The light at the end of a 9 and a half hour journey

Yesterday, the crew from the 6th trip to Chateau Duffy returned from a week of fun, food and a lot of work. In a moment, I’m off to see how much of my ‘tan’ is left once I’ve had a thoroughly good shower, but first, I’m going to revel in the memories of what I was doing exactly 8 days ago.

Given that the dates for the trip were fixed in late 2013, it’s pretty ridiculous that I ended up delaying my flight booking until the only flight to Limoges on the 26th was fully booked! An alternative route to the Chateau was required – Eurostar was full too (curse school holidays) but as long as I could get myself to Paris I could join a car convoy heading south. And thus, I found myself at Victoria Coach Station on a Friday evening, ready to board a 9 and a half hour coach journey to the French capital. Nine and a half hours. Overnight. On a coach (and a ferry). Not at all my kind of transport! [Incidentally, when you start telling people that you’re planning on taking this trip, everyone will turn out to have their own horror story of the one time they did it. No one, it appears, does it more than once!]

In all honesty, it was fine. Aside from the couple in front of me who snogged consistently throughout the journey, except when they were asleep – at which point they both fully reclined their seats squashing me into a teeny-tiny space. And aside from having to get onto a ferry at 1am. And aside from it being a flipping long time. But all was forgotten when we pulled into the coach park at Port Malliot. I woke up (three and a half hours of sleep, that’s a win) just as we slowed down and caught a glimpse of the Arc de Triomphe out of my window. Immediately, all plans of heading straight to where my friends were staying (and waking them up in the process) were shelved, and instead, I had a overwhelming desire to see as much of Paris as I could, in the few hours I had available to me.

Arc de Triomphe

Paris at 7am on a Saturday morning is a very quiet place. The only people I saw were through the windows of boulangeries and a long line at the Algerian embassy. It was a massive contrast to my first trip to the city three years before, when hoards of tourists ploughed through the streets, taking all the obligatory photos. I walked towards the Arch, arriving at 7am to a sight that very few tourists have photographed:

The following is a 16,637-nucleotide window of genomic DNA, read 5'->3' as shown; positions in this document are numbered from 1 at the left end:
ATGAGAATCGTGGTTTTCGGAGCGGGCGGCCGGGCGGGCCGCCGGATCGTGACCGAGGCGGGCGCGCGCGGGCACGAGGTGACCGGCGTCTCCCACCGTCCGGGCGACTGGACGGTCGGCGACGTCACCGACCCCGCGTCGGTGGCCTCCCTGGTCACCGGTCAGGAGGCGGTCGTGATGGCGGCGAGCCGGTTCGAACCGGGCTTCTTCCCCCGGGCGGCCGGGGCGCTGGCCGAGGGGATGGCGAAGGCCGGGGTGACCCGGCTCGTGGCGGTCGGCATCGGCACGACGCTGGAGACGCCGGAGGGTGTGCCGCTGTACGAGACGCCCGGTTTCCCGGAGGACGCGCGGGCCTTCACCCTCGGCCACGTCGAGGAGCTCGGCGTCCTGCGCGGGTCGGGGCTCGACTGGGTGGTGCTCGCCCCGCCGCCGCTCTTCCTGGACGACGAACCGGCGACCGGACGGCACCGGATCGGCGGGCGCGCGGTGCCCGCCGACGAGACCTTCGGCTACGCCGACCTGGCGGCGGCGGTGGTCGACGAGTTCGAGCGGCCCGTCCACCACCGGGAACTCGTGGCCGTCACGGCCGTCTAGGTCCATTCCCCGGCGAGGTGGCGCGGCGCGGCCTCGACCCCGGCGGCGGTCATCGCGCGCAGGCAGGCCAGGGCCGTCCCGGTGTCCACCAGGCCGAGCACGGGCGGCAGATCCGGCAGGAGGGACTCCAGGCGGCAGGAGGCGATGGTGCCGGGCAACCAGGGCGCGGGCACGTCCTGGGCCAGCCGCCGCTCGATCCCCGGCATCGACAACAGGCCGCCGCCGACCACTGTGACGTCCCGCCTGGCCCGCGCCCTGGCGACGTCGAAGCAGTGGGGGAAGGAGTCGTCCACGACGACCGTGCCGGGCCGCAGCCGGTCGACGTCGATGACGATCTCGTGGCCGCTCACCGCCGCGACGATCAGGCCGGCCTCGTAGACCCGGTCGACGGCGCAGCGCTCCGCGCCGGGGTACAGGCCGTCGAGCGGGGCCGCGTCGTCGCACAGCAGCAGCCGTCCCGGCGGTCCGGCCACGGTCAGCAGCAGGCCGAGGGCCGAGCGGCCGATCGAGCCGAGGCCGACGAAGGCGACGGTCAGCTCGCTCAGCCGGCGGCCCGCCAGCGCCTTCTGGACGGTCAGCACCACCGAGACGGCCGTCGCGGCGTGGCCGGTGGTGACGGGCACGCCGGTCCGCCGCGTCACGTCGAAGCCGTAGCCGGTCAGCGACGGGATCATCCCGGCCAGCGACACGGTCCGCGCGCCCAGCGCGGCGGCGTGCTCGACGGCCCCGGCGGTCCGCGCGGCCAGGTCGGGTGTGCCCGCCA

Triomphe, desertedNo people. No cars. Only pigeons. 

A fifteen minute walk down one of the roads off the circle stood the Eiffel Tower (well, the park across the river from it – but it was the view I wanted). A few more people were around by this point, but mostly the ever-present Parisian hawkers and just a few bleary eyed tourists. This is clearly when they take the postcard photos.

Eiffel reflected

I was on a roll. I checked a map to see what else I could hit before needing to rendez-vous at Gare du Nord and figured that a walk along the Seine at 7.30am would be a good way to spend an hour. Would it matter that I was still towing my suitcase along? No. This was too good an opportunity to miss. After all, I just spent the night in a cramped coach seat, and was about to take a 4 hour drive, so the leg stretching was definitely needed.


Musee d'Orsay


One of my favourite spots in Paris is the area around Notre Dame, but I was aware from my map reading that this was a long way from where I’d begun my riverside stroll. (I’ve just checked, it’s 3 miles – and I’d already walked 2 to get there.) However, when I’ve got a target in mind, I’m a determined individual, so despite the 14kg case and the sleep deprivation, onwards I went!

A glimpse of Notre Dame

Shakespeare & CoOnly disadvantage of it still being pre-10am was that this fabulous place was still shut.

It’s unsurprising that by the time I decided I should catch the Metro and find my friends I was rather over-tired and unable to make sense of Parisian transport and its weekend engineering works. But, being Paris, there was an attractive French man who came to my aid not once but twice (well, the first time he managed to point me towards a closed station, so it was only fair that he rescue me again) – even carrying my bag down to the platform and engaging me in London-based conversation until we reached his stop. Paris, you were an excellent place to be that morning!

So, the moral is this. (There is a moral, this wasn’t simply an excuse to drop a ton of holiday photos on you.) Get up early. Get out and walk around. See the touristy sights, but do it when the regular tourists are still sleeping or just sinking their teeth into a glorious croissant. You don’t need to get an overnight bus to do it (you really, really do not) but just make the effort, you really will be rewarded. It’s a lesson I’ve learnt from my years of occasionally walking across London first thing in the morning – you see things in a new, cleaner way and the light is so much better. Plus, you’ll feel slightly smug for the rest of the day.

Actually, I’ll be feeling slightly smug for quite some time – I’ll be keeping that Arc de Triomphe photo on my phone for ages, just to prove that I was there when no one else was!

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